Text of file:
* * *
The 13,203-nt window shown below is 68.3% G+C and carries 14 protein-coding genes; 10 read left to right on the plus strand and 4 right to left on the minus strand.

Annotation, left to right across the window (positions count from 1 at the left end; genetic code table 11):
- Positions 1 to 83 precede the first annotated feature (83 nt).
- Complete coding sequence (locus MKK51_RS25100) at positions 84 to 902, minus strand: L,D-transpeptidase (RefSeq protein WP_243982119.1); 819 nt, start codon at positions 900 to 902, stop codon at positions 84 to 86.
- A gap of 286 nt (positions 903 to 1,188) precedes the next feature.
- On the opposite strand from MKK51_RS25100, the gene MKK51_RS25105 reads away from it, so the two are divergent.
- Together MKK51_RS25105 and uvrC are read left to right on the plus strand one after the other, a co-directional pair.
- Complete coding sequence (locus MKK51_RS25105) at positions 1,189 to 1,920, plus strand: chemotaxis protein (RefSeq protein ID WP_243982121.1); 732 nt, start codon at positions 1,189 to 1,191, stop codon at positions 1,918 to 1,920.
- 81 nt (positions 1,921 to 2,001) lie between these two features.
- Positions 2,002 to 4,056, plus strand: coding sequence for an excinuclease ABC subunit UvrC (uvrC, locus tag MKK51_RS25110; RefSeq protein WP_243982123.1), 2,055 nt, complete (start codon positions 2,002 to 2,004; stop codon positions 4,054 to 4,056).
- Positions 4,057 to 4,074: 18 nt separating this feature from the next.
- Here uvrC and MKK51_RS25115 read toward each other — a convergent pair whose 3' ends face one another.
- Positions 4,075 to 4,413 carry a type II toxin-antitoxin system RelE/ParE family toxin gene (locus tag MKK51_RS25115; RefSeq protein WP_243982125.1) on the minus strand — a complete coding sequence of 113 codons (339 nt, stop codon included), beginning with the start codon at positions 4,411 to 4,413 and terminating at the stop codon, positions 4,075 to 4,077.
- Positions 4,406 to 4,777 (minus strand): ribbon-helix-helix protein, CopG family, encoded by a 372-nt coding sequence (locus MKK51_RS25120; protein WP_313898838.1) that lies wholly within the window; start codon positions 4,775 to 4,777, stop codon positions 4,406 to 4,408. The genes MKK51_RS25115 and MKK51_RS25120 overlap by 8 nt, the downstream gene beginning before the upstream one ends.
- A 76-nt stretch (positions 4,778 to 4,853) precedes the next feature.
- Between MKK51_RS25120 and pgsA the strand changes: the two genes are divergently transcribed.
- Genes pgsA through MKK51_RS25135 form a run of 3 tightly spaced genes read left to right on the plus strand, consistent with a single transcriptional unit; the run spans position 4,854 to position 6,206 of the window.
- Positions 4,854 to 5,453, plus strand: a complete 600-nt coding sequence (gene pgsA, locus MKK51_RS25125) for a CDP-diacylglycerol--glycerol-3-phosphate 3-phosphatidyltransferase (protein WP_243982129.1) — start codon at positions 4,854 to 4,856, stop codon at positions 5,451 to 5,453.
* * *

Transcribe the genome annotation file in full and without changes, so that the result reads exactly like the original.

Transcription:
The 13,203-nt window shown below is 68.3% G+C and carries 14 protein-coding genes; 10 read left to right on the plus strand and 4 right to left on the minus strand.

Annotation, left to right across the window (positions count from 1 at the left end; genetic code table 11):
- Positions 1 to 83 precede the first annotated feature (83 nt).
- Complete coding sequence (locus MKK51_RS25100) at positions 84 to 902, minus strand: L,D-transpeptidase (RefSeq protein WP_243982119.1); 819 nt, start codon at positions 900 to 902, stop codon at positions 84 to 86.
- A gap of 286 nt (positions 903 to 1,188) precedes the next feature.
- On the opposite strand from MKK51_RS25100, the gene MKK51_RS25105 reads away from it, so the two are divergent.
- Together MKK51_RS25105 and uvrC are read left to right on the plus strand one after the other, a co-directional pair.
- Complete coding sequence (locus MKK51_RS25105) at positions 1,189 to 1,920, plus strand: chemotaxis protein (RefSeq protein ID WP_243982121.1); 732 nt, start codon at positions 1,189 to 1,191, stop codon at positions 1,918 to 1,920.
- 81 nt (positions 1,921 to 2,001) lie between these two features.
- Positions 2,002 to 4,056, plus strand: coding sequence for an excinuclease ABC subunit UvrC (uvrC, locus tag MKK51_RS25110; RefSeq protein WP_243982123.1), 2,055 nt, complete (start codon positions 2,002 to 2,004; stop codon positions 4,054 to 4,056).
- Positions 4,057 to 4,074: 18 nt separating this feature from the next.
- Here uvrC and MKK51_RS25115 read toward each other — a convergent pair whose 3' ends face one another.
- Positions 4,075 to 4,413 carry a type II toxin-antitoxin system RelE/ParE family toxin gene (locus tag MKK51_RS25115; RefSeq protein WP_243982125.1) on the minus strand — a complete coding sequence of 113 codons (339 nt, stop codon included), beginning with the start codon at positions 4,411 to 4,413 and terminating at the stop codon, positions 4,075 to 4,077.
- Positions 4,406 to 4,777 (minus strand): ribbon-helix-helix protein, CopG family, encoded by a 372-nt coding sequence (locus MKK51_RS25120; protein WP_313898838.1) that lies wholly within the window; start codon positions 4,775 to 4,777, stop codon positions 4,406 to 4,408. The genes MKK51_RS25115 and MKK51_RS25120 overlap by 8 nt, the downstream gene beginning before the upstream one ends.
- A 76-nt stretch (positions 4,778 to 4,853) precedes the next feature.
- Between MKK51_RS25120 and pgsA the strand changes: the two genes are divergently transcribed.
- Genes pgsA through MKK51_RS25135 form a run of 3 tightly spaced genes read left to right on the plus strand, consistent with a single transcriptional unit; the run spans position 4,854 to position 6,206 of the window.
- Positions 4,854 to 5,453, plus strand: a complete 600-nt coding sequence (gene pgsA, locus MKK51_RS25125) for a CDP-diacylglycerol--glycerol-3-phosphate 3-phosphatidyltransferase (protein WP_243982129.1) — start codon at positions 4,854 to 4,856, stop codon at positions 5,451 to 5,453.